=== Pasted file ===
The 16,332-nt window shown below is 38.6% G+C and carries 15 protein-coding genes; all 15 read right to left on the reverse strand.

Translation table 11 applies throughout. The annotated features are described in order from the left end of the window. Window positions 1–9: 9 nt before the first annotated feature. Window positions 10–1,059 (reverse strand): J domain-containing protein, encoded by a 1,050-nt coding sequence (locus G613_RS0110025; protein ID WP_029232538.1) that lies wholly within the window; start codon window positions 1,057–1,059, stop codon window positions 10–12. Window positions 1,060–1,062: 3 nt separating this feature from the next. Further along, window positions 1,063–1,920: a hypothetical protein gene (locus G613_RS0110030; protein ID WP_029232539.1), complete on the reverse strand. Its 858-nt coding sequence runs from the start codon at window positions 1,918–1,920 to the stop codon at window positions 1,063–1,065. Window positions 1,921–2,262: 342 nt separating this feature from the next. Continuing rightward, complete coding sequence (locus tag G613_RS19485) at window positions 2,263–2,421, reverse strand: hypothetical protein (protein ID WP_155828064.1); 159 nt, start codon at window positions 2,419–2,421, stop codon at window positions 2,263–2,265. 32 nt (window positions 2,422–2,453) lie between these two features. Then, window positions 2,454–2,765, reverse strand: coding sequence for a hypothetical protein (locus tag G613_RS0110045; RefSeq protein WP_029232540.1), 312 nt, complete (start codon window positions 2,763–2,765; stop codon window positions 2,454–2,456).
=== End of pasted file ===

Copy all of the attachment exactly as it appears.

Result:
The 16,332-nt window shown below is 38.6% G+C and carries 15 protein-coding genes; all 15 read right to left on the reverse strand.

Translation table 11 applies throughout. The annotated features are described in order from the left end of the window. Window positions 1–9: 9 nt before the first annotated feature. Window positions 10–1,059 (reverse strand): J domain-containing protein, encoded by a 1,050-nt coding sequence (locus G613_RS0110025; protein ID WP_029232538.1) that lies wholly within the window; start codon window positions 1,057–1,059, stop codon window positions 10–12. Window positions 1,060–1,062: 3 nt separating this feature from the next. Further along, window positions 1,063–1,920: a hypothetical protein gene (locus G613_RS0110030; protein ID WP_029232539.1), complete on the reverse strand. Its 858-nt coding sequence runs from the start codon at window positions 1,918–1,920 to the stop codon at window positions 1,063–1,065. Window positions 1,921–2,262: 342 nt separating this feature from the next. Continuing rightward, complete coding sequence (locus tag G613_RS19485) at window positions 2,263–2,421, reverse strand: hypothetical protein (protein ID WP_155828064.1); 159 nt, start codon at window positions 2,419–2,421, stop codon at window positions 2,263–2,265. 32 nt (window positions 2,422–2,453) lie between these two features. Then, window positions 2,454–2,765, reverse strand: coding sequence for a hypothetical protein (locus tag G613_RS0110045; RefSeq protein WP_029232540.1), 312 nt, complete (start codon window positions 2,763–2,765; stop codon window positions 2,454–2,456).